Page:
Consumers’ association files complaint against WhatsApp

The Consumers’ Association, seven other European consumer organizations and the umbrella organization BEUC have filed a complaint against WhatsApp. The organizations believe that the makers of the chat application are exerting too much pressure to accept the new terms of use and privacy policy. It is up to the European Commission and the European Network of Consumer Authorities to investigate the complaint and make a decision.

WhatsApp’s new terms of use and privacy have been stirring things up for quite some time. In January, the company presented controversial conditions. It stated that WhatsApp was going to share user data with Facebook. Specifically, it involved things like IP addresses, device data, location data, interests and contact information. Initially, WhatsApp threatened to delete users’ accounts if they did not agree to the new privacy terms before February 8.

WhatsApp users complained, mainly because they felt they had no choice but to accept the terms. The chat service decided to move the effective date to May 15. This gave the company more time to provide text and explanations about the renewed privacy conditions.

Anyone who did not accept the terms and conditions before May 15 risked being unable to use their account and eventually even losing it. That caused another commotion. WhatsApp went back on its words and said it would not delete accounts. However, on the support page, WhatsApp reported that users could only use a limited number of features of the chat service after some time. In May, WhatsApp also backed down on these words, saying it would not impose any restrictions on the app’s functionality if users decline the terms.

The Consumers’ Association, various European consumer organizations and the umbrella organization BEUC are not pleased with how WhatsApp is approaching the matter. In their view, WhatsApp is bombarding users with ‘intrusive notifications’ to accept the new terms of use and privacy. The content and repetition create ‘unnecessary pressure’ and hinders their freedom of choice. And that is against European rules.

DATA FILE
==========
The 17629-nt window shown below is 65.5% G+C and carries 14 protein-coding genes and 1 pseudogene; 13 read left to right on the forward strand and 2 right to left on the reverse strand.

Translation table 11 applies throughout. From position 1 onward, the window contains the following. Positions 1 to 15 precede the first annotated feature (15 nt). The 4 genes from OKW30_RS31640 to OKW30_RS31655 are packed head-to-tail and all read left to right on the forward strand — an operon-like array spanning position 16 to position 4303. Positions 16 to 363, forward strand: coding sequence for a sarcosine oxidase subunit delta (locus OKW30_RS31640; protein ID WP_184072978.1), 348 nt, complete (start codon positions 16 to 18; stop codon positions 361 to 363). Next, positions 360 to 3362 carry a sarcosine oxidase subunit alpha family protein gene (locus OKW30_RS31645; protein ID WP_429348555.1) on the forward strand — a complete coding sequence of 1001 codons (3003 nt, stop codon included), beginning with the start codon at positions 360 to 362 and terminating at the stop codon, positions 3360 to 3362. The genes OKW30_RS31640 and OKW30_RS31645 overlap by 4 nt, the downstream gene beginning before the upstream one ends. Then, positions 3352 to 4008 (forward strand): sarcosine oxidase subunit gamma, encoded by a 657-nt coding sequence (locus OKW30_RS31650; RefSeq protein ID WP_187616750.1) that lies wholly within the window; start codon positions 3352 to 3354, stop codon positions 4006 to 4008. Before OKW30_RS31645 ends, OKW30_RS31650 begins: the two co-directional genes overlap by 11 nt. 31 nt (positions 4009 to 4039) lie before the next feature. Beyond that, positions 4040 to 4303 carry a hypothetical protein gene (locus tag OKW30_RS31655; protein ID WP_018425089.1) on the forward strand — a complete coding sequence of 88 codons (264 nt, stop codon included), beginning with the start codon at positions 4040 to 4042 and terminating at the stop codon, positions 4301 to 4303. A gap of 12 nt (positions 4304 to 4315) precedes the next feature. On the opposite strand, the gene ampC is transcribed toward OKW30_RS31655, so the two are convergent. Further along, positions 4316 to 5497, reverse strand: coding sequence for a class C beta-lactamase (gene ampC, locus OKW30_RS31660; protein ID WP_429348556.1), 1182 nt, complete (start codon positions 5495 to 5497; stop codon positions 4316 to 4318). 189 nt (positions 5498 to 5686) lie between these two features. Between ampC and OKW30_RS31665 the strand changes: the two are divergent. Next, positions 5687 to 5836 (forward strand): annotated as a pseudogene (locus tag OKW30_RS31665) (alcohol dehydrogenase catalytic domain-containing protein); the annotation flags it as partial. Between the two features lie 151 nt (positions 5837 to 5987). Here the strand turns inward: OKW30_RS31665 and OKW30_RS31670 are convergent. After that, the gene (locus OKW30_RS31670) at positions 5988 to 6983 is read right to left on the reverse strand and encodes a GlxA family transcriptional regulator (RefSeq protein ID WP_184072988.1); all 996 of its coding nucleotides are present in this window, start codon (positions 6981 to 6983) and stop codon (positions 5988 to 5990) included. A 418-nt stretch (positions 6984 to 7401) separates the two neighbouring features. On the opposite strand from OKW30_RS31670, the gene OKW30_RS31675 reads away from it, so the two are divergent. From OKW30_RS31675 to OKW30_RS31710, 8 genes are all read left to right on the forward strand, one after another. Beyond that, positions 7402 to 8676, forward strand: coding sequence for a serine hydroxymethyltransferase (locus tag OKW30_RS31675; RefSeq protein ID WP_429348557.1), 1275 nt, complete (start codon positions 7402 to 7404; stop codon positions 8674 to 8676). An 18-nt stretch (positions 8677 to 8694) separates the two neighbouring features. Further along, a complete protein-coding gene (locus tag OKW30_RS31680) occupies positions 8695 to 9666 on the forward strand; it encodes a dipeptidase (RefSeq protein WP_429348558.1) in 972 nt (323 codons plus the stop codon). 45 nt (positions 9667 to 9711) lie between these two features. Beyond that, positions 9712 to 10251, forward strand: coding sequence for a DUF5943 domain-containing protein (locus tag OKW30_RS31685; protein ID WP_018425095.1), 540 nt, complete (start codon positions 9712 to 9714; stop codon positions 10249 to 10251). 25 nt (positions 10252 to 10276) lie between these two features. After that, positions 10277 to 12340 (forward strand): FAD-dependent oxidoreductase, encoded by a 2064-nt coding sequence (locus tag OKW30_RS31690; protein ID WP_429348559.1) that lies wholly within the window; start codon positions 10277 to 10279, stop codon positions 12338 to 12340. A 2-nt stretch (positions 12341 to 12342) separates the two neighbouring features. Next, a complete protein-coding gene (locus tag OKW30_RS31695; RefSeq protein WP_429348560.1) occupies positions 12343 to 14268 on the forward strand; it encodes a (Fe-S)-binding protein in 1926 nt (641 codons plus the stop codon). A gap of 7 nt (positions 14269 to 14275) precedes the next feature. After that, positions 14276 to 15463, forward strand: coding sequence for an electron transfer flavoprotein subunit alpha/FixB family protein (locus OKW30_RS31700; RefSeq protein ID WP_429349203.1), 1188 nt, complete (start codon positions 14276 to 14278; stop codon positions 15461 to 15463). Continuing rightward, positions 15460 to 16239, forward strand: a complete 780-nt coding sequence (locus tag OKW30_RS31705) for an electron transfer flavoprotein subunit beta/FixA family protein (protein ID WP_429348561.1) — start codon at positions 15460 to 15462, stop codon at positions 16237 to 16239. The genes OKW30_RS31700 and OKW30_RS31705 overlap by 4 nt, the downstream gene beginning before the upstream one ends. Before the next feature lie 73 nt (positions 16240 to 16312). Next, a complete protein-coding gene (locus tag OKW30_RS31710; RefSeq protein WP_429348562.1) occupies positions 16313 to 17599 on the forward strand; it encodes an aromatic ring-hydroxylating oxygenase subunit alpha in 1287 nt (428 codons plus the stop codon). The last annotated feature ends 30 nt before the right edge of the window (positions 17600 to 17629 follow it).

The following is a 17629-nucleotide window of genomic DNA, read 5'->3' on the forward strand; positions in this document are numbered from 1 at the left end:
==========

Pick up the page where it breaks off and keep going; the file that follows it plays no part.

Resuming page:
The authorities also complain that the conditions are not transparent and difficult to understand. It is impossible for consumers to foresee the consequences for their privacy if they agree to the new conditions. “WhatsApp threatens to deny consumers access to the app if they do not accept the terms. While it is not at all clear what they give permission for,” says Sandra Molenaar, director of the Consumers’ Association. “WhatsApp limits consumers’ freedom of choice: if you don’t accept, you can no longer use Whatsapp. Moreover, the contract conditions are not transparent. And that is against the law.”

Molenaar emphasizes that an investigation is already underway into WhatsApp’s privacy policy. “That makes the need for intervention by the authorities extra great. WhatsApp must respect the rights of consumers.”

Incidentally, nothing will change for European WhatsApp users, regardless of whether they accept the new terms of use and privacy. European privacy laws and regulations prohibit data sharing between subsidiaries and parent companies. This means that WhatsApp is not allowed to hand over user data to Facebook. The Hamburgische Beauftragte für Datenschutz und Informationsfreiheit (HmbBfDI), the German regional privacy watchdog, recently confirmed this .

The German regulator added that WhatsApp and Facebook are vague and unclear in the new terms of use and privacy. For example, according to the HmbBfDI, the new conditions state that Facebook has the right to collect data from subsidiaries, while it previously indicated that it would not do so. It does not say anything about a legitimate interest in processing this data. Mark Zuckerberg’s social network also indicates that it is interested in data from young people. A paragraph about WhatsApp not sharing data with Facebook has also been omitted from the final text.

“Users are confronted by WhatsApp with non-transparent conditions for extensive data transfer,” writes the HmbBfDI. The regulator fears that data sharing under the new conditions can still be introduced step-by-step in the future if users agree to this now.

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